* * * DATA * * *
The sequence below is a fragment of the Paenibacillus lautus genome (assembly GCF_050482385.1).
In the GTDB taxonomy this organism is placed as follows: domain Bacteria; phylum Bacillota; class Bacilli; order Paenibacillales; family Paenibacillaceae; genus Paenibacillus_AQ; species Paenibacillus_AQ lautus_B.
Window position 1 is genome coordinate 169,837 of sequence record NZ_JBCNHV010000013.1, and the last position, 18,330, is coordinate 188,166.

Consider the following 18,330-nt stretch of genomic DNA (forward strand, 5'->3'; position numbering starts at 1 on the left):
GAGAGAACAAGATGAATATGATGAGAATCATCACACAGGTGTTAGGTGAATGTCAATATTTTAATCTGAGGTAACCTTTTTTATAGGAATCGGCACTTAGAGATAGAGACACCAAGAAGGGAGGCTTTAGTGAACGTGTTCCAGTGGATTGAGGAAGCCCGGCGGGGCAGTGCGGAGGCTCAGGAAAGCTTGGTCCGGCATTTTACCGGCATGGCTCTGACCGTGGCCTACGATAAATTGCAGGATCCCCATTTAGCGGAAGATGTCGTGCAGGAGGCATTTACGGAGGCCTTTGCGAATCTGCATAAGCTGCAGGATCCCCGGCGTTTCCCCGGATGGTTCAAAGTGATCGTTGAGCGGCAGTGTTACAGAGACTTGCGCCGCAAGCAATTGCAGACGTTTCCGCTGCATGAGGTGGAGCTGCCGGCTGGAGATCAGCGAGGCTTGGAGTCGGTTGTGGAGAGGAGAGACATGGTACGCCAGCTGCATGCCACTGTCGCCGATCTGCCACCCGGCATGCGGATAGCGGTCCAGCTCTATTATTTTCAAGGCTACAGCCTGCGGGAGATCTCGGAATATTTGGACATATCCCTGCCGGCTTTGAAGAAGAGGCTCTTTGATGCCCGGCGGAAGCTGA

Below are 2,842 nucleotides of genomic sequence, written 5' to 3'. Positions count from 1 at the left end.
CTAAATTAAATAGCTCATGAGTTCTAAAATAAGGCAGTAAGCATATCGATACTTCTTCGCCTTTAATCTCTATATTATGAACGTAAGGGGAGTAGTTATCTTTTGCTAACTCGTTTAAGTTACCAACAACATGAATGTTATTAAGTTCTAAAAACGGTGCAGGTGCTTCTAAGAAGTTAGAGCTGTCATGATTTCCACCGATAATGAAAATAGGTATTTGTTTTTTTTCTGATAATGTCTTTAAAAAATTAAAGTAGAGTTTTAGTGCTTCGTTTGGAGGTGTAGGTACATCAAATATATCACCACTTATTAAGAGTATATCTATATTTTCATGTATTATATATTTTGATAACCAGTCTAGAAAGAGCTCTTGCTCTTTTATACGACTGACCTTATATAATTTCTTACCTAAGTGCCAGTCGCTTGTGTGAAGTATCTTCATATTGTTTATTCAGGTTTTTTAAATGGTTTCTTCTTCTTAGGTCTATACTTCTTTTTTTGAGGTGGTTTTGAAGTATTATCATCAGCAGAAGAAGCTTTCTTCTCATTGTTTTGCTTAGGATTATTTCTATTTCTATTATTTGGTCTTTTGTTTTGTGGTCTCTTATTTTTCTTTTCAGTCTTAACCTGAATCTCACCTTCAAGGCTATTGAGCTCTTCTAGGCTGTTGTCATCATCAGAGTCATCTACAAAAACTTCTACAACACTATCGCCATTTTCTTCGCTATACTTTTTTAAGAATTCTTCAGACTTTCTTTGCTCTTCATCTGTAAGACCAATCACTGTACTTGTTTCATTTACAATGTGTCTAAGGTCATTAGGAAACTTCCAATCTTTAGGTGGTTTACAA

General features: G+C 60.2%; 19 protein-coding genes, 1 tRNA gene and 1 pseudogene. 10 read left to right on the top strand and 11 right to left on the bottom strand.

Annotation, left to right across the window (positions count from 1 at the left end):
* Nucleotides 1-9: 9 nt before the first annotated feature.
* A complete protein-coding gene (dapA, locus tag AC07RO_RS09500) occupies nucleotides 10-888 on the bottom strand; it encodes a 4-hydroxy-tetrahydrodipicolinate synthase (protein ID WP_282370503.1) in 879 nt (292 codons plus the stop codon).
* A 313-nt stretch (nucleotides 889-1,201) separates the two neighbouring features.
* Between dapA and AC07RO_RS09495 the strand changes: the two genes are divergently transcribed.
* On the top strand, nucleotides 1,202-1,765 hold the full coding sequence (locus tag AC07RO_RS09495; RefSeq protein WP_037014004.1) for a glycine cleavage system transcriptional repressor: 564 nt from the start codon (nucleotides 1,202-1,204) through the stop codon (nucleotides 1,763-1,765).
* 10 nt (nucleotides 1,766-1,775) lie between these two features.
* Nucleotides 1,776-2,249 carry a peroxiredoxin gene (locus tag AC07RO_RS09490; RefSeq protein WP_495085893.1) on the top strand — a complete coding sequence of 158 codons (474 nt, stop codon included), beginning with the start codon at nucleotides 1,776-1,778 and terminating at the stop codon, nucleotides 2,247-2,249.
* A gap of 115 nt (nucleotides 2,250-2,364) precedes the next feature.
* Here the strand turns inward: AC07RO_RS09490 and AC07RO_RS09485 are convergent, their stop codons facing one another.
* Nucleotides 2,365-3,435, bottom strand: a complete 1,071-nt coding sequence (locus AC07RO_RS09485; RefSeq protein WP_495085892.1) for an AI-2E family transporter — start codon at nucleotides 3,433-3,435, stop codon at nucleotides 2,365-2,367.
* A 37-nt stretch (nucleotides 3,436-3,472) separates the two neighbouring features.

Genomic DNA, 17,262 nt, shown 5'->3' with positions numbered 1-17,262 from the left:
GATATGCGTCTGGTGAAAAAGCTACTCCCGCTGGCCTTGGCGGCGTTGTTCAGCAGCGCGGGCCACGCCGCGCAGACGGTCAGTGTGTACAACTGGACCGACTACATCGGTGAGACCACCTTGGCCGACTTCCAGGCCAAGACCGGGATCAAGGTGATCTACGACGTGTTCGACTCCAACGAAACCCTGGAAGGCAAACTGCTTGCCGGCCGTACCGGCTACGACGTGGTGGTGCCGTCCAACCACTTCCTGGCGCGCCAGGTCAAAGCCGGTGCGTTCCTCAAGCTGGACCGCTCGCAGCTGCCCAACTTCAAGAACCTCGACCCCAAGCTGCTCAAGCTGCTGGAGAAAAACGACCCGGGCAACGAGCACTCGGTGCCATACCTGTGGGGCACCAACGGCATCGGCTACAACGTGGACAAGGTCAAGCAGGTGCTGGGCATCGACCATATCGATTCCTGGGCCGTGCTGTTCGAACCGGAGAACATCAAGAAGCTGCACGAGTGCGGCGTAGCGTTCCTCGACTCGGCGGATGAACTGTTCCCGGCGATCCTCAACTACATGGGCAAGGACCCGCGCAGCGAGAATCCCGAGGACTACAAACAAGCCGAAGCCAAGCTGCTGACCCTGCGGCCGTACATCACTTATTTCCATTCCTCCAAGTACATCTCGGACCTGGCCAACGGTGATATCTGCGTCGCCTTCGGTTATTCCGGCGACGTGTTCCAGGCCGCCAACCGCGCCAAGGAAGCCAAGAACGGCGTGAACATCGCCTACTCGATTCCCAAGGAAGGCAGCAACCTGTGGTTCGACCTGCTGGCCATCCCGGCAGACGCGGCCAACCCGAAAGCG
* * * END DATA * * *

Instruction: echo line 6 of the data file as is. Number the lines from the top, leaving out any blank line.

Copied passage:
Below are 2,842 nucleotides of genomic sequence, written 5' to 3'. Positions count from 1 at the left end.